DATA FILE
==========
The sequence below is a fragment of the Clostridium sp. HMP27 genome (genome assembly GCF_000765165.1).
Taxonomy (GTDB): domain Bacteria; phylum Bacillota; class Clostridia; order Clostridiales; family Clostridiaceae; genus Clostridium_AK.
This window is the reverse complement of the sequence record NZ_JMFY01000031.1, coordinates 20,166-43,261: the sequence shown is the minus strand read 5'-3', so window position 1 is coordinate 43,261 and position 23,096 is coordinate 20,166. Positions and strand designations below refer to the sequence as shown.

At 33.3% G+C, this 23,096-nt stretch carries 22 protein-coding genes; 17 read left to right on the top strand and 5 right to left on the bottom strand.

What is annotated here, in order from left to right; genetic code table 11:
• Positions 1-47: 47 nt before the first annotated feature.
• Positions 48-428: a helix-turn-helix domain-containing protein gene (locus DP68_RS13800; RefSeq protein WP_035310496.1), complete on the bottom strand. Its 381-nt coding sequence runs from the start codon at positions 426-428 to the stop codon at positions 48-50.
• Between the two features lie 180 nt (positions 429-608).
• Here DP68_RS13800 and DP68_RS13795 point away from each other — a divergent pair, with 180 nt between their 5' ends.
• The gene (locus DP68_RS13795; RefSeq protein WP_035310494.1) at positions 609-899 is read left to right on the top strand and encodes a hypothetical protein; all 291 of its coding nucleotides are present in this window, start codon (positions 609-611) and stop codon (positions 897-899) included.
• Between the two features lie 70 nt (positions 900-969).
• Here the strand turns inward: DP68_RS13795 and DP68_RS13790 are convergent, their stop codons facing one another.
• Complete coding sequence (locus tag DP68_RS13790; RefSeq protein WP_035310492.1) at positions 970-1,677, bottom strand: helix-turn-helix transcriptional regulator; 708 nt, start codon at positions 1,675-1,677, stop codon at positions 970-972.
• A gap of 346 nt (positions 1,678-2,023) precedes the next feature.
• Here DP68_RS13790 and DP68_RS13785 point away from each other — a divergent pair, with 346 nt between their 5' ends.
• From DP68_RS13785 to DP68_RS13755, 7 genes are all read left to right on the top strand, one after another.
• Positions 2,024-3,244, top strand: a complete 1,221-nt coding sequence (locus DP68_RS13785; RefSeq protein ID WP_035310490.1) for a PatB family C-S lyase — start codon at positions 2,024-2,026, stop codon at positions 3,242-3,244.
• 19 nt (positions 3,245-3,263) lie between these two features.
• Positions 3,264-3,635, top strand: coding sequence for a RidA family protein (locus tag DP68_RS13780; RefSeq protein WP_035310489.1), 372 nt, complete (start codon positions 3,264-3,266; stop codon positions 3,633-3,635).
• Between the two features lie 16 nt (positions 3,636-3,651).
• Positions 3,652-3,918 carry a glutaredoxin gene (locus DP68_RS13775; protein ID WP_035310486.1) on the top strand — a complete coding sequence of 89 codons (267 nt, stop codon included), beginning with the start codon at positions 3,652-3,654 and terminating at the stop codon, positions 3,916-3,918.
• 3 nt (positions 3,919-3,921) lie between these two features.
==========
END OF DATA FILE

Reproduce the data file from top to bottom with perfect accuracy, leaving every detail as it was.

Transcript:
The sequence below is a fragment of the Clostridium sp. HMP27 genome (genome assembly GCF_000765165.1).
Taxonomy (GTDB): domain Bacteria; phylum Bacillota; class Clostridia; order Clostridiales; family Clostridiaceae; genus Clostridium_AK.
This window is the reverse complement of the sequence record NZ_JMFY01000031.1, coordinates 20,166-43,261: the sequence shown is the minus strand read 5'-3', so window position 1 is coordinate 43,261 and position 23,096 is coordinate 20,166. Positions and strand designations below refer to the sequence as shown.

At 33.3% G+C, this 23,096-nt stretch carries 22 protein-coding genes; 17 read left to right on the top strand and 5 right to left on the bottom strand.

What is annotated here, in order from left to right; genetic code table 11:
• Positions 1-47: 47 nt before the first annotated feature.
• Positions 48-428: a helix-turn-helix domain-containing protein gene (locus DP68_RS13800; RefSeq protein WP_035310496.1), complete on the bottom strand. Its 381-nt coding sequence runs from the start codon at positions 426-428 to the stop codon at positions 48-50.
• Between the two features lie 180 nt (positions 429-608).
• Here DP68_RS13800 and DP68_RS13795 point away from each other — a divergent pair, with 180 nt between their 5' ends.
• The gene (locus DP68_RS13795; RefSeq protein WP_035310494.1) at positions 609-899 is read left to right on the top strand and encodes a hypothetical protein; all 291 of its coding nucleotides are present in this window, start codon (positions 609-611) and stop codon (positions 897-899) included.
• Between the two features lie 70 nt (positions 900-969).
• Here the strand turns inward: DP68_RS13795 and DP68_RS13790 are convergent, their stop codons facing one another.
• Complete coding sequence (locus tag DP68_RS13790; RefSeq protein WP_035310492.1) at positions 970-1,677, bottom strand: helix-turn-helix transcriptional regulator; 708 nt, start codon at positions 1,675-1,677, stop codon at positions 970-972.
• A gap of 346 nt (positions 1,678-2,023) precedes the next feature.
• Here DP68_RS13790 and DP68_RS13785 point away from each other — a divergent pair, with 346 nt between their 5' ends.
• From DP68_RS13785 to DP68_RS13755, 7 genes are all read left to right on the top strand, one after another.
• Positions 2,024-3,244, top strand: a complete 1,221-nt coding sequence (locus DP68_RS13785; RefSeq protein ID WP_035310490.1) for a PatB family C-S lyase — start codon at positions 2,024-2,026, stop codon at positions 3,242-3,244.
• 19 nt (positions 3,245-3,263) lie between these two features.
• Positions 3,264-3,635, top strand: coding sequence for a RidA family protein (locus tag DP68_RS13780; RefSeq protein WP_035310489.1), 372 nt, complete (start codon positions 3,264-3,266; stop codon positions 3,633-3,635).
• Between the two features lie 16 nt (positions 3,636-3,651).
• Positions 3,652-3,918 carry a glutaredoxin gene (locus DP68_RS13775; protein ID WP_035310486.1) on the top strand — a complete coding sequence of 89 codons (267 nt, stop codon included), beginning with the start codon at positions 3,652-3,654 and terminating at the stop codon, positions 3,916-3,918.
• 3 nt (positions 3,919-3,921) lie between these two features.